Torch provides a new Catholic homily each week written specially for this web site by Dominican friars, and read by followers worldwide. Read more.

Take My Yoke Upon You

Sunday, July 06, 2008

Fourteenth Sunday of the Year. Fr Didier Croonenberghs preaches on the freedom of Jesus' yoke.

'Come to me, all who labour and are heavy laden, and I will give you rest. Take my yoke upon you, and learn from me; for I am gentle and lowly in heart, and you will find rest for your souls.'

Karl Marx famously wrote that religion was the 'sigh of the oppressed creature, the heart of a heartless world, just as it was the spirit of a spiritless situation'. At first glance, Jesus' words in the gospel of this Sunday may seem to offer a rather simplistic and strange way to follow. Come to me, all who labour and are oppressed, and I will give you rest. Take my yoke, and you will find rest.

In fact, we would not be far from Marx's view if we were to interpret these words as an invitation to accept our labour and predicament without complaint, as oppressed people accepting everything in the hope of finding the pie in the sky!

So, how could we properly understand these words? Christianity does not invite us to accept any kind of yoke like oppressed creatures. Rather, Christianity is a call to simplicity and authenticity.

Jesus' words are first of all a call to simplicity: as human beings living in society, we build our lives on principles, rules and laws, and we think that this will help us to grow. Yet, these laws and rules are necessary, but their existence cannot lead us to loose sight of the only reason why we need them: to reinforce our love for God and for our neighbours.

What Jesus invites us to discover is to do by love what we have been taught to do by duty, and this is simplicity, because, in this way, our only rule is the Love of God. Too often, however, we fulfil our duties simply by duty, like religious petty bureaucrats without freedom who forget the spirit of our rules and laws. This is precisely the reproach Jesus made to the Pharisees: to lose sight of the centre implies to make things more difficult.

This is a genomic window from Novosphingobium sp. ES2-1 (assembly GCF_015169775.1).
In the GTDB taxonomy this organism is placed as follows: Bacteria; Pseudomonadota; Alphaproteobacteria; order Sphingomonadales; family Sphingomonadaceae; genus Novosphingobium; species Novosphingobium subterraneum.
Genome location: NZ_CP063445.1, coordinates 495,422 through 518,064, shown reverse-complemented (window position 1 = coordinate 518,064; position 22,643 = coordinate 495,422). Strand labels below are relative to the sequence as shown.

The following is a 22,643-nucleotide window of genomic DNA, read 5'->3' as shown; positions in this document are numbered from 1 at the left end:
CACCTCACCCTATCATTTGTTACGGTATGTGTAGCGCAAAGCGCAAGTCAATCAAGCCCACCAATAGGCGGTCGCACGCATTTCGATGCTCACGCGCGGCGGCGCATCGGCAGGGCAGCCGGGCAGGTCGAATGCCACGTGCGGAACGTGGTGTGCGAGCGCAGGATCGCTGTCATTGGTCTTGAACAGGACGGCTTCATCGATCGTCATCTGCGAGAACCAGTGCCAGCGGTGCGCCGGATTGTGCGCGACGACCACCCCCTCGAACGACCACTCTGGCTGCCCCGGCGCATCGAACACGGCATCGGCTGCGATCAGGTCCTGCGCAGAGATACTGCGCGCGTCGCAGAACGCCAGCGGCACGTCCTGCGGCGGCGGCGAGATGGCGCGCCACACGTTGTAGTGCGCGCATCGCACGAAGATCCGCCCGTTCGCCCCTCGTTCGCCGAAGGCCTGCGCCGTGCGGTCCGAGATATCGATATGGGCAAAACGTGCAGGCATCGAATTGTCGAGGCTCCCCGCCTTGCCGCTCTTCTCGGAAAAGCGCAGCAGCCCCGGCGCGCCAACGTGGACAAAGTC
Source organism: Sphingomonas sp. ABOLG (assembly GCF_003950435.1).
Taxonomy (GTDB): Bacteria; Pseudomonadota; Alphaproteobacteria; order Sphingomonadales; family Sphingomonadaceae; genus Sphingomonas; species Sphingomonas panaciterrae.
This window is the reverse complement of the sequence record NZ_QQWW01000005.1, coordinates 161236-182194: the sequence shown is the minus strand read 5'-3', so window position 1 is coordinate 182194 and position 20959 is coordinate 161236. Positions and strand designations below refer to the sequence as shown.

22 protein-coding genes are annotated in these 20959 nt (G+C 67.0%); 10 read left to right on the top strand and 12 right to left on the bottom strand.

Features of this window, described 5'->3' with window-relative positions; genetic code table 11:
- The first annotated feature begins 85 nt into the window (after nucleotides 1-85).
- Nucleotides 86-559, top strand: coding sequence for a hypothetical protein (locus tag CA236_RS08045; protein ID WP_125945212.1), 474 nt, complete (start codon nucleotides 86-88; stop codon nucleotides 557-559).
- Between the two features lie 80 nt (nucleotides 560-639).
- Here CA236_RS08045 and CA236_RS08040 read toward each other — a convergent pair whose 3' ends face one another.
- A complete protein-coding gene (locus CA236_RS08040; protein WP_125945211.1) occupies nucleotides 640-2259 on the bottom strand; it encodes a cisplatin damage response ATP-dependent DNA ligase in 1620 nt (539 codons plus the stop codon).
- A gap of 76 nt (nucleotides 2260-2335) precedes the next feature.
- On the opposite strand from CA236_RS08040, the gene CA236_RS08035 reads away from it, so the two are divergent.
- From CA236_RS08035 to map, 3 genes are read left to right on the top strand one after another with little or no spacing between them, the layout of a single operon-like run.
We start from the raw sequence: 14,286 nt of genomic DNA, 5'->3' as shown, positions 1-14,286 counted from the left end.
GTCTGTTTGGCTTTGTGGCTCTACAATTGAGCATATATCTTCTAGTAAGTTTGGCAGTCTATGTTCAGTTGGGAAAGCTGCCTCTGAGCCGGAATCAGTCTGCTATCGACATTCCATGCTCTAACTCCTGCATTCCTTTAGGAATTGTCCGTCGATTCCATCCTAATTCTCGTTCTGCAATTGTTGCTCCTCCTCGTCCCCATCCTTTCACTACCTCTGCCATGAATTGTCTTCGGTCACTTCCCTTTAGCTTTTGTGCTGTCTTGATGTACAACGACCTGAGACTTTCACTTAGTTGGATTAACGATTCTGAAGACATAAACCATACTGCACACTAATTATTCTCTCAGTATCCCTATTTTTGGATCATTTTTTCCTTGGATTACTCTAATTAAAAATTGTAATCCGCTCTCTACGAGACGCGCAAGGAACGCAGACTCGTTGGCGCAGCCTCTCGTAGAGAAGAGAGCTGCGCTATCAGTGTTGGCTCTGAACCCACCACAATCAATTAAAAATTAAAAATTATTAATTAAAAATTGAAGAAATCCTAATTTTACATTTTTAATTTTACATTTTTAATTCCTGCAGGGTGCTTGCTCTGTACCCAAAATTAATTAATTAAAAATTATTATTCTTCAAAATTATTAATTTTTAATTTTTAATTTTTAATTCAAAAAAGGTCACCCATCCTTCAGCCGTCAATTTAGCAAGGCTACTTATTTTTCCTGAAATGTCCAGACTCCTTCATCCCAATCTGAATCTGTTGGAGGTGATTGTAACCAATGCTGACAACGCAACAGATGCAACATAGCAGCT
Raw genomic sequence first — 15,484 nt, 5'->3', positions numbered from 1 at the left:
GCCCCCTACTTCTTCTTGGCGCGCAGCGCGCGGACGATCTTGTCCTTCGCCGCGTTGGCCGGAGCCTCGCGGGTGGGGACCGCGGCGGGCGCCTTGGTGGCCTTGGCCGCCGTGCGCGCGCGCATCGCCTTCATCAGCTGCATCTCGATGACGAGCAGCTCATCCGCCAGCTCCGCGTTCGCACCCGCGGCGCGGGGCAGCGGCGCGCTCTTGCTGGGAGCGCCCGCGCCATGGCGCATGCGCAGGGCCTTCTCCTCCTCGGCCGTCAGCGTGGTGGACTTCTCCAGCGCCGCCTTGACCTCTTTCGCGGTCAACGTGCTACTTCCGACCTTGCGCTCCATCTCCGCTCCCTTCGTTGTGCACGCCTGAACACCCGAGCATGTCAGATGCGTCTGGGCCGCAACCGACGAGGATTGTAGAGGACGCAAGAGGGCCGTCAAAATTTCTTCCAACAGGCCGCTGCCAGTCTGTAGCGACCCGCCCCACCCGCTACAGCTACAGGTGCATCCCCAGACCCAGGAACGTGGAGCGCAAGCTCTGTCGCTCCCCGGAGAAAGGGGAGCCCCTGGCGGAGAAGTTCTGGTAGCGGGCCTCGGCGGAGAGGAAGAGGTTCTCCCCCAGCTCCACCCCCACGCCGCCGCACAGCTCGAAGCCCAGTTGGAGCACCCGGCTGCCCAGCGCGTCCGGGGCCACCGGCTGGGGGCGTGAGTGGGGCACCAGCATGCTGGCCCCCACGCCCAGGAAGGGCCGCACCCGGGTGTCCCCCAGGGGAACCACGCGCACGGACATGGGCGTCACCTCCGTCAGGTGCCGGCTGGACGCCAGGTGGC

Therefore, against the Pharisees who made the ancient law more oppressive, difficult and heavy, Jesus invites his disciples to take upon themselves his yoke, which is simple and light: the spirit of the law, which is Love. Deeper than the letter, which may seem heavy, lies the Spirit, which invites us in a life of freedom, aware of our boundaries and limits.

Jesus invites us, then, to take his yoke and to be simple by having only rule: his rule of love, hidden to the wise and understanding. Jesus invites us to live in the spirit, and to discern the Spirit behind the letter of the principles of our lives. As Paul reminds us in the second reading,

we are not in the flesh, but we are in the Spirit, if in fact the Spirit of God dwells in us?

Therefore, we are invited today not to make our rules more oppressive, complicated but more accessible, like true children of God. Of course, it does not mean that everything can be done, but rather that we do not have to be fettered by principles only, but bound first and foremost by love for God and our neighbours.

We are invited not to be 'religious petty bureaucrats', who follow punctiliously rules because they have to be followed, but to discern the spirit of love which underlies them. Too often, we are like wise and bright people, unable to discern what is simple and essential in our lives. We focus on details and on the letter of our principles - which can enslave ourselves - rather than on the spirit of the letter, which may set them free.

Jesus' words are therefore a call to authenticity. He invites us to be spontaneous and authentic, with an undivided heart. As the Son knows and is one with the Father, we have to be one in mind and not to have individualist Christianity. Let us learn from their mutual love how to be fully ourselves, without transforming our rules and principles into a fence cutting us off from what we truly are and what we have to do.



Zech 9:9-10
Romans 8:9,11-13
Matthew 11:25-30


gilbert lenssen commented on 28-Jul-2020 01:13 PM
Dear Father Croonenberghs,
thank you for your inspiring and truthful homily. Not to make the rules more oppressive and become religious petty bureaucrats is a wake up call for those in the Church who create divisions and attack our holy Father.
The rule of love also applies to those who are impatient with the (lack of) momentum for change in the Church.
Jesus took the sins of the world upon him and accepted his suffering. We are who labour to change the world to make it a better place are invited to take his yoke on our shoulders, accept our suffering and even despair, and thereby find our rest and become gentle in our pursuits.
You are dearly needed in Antwerp at St PaulĀ“s. We are eagerly waiting for you to become our sheppard without delay. We will welcome you with all the love of our Lord and the full support of the lay community. Yours, Gilbert Lenssen

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